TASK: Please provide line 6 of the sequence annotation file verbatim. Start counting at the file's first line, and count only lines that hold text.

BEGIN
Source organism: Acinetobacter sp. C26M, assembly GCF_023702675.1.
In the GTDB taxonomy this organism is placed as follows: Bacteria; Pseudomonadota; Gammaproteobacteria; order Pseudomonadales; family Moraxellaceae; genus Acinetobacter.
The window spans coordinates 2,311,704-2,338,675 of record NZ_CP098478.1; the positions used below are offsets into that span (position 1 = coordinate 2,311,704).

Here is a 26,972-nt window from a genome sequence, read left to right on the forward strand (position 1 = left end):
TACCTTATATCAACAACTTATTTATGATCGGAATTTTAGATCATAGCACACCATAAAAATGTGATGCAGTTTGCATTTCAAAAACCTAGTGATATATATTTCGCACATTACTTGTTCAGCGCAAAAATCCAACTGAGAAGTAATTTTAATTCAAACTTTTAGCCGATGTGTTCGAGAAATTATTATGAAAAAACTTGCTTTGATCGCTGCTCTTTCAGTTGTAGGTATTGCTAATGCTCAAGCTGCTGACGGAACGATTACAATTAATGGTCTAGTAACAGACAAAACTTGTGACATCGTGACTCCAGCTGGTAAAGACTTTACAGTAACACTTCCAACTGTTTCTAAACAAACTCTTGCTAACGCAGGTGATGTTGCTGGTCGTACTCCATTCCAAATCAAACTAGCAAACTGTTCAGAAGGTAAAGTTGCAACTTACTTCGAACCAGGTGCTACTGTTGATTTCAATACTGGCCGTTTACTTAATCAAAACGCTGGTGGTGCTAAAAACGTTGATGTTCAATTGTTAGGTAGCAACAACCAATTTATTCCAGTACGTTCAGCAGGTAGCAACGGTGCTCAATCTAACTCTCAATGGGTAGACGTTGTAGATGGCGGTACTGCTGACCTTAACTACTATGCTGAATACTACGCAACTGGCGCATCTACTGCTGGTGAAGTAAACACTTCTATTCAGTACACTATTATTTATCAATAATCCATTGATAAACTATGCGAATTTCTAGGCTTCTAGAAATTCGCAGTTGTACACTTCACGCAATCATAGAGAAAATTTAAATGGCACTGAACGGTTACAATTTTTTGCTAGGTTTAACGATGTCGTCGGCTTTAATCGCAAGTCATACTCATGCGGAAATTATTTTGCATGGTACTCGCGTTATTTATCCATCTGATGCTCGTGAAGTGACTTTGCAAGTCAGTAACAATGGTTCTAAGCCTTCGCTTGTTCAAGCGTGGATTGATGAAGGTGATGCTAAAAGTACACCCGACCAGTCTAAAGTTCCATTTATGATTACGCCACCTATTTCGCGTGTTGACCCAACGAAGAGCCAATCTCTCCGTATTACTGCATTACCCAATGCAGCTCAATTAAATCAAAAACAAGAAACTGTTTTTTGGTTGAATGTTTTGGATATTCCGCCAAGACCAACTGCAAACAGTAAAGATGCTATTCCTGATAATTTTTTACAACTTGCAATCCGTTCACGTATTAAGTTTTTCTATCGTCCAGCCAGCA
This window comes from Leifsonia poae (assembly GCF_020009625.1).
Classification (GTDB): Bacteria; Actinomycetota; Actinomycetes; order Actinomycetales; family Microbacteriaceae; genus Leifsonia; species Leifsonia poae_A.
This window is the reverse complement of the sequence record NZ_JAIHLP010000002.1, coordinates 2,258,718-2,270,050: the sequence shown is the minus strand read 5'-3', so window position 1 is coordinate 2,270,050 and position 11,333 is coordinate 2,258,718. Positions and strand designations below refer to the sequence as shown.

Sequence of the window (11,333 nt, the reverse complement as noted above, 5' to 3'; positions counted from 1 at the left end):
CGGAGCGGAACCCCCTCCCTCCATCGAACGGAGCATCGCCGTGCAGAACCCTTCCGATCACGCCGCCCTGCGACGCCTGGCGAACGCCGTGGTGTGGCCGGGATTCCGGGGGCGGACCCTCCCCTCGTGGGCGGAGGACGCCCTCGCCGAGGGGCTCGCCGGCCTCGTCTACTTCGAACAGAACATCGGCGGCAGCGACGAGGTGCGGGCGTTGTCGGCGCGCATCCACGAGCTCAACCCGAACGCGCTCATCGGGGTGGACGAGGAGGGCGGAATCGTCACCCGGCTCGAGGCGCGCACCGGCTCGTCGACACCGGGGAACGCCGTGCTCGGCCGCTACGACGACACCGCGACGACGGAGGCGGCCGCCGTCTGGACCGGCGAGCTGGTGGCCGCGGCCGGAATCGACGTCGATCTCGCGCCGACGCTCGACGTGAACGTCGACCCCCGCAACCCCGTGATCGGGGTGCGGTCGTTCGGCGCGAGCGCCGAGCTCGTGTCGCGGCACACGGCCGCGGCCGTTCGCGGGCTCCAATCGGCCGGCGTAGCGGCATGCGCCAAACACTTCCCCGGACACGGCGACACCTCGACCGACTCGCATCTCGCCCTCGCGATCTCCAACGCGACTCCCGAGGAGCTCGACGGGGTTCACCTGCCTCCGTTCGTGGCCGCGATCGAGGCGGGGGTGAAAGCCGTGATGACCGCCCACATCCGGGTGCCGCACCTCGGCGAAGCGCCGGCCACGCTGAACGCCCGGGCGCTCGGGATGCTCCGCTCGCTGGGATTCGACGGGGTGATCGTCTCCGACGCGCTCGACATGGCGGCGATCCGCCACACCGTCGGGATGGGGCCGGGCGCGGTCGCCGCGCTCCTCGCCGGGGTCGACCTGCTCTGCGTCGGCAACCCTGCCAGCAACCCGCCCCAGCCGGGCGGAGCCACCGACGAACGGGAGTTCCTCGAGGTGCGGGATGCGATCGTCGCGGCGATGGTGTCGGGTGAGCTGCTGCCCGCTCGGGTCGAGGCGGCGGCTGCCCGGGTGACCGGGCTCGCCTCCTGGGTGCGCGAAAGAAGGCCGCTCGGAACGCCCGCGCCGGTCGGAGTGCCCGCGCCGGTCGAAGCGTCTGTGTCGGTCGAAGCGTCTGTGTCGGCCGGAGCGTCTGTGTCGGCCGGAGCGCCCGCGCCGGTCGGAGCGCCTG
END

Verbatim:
This window comes from Leifsonia poae (assembly GCF_020009625.1).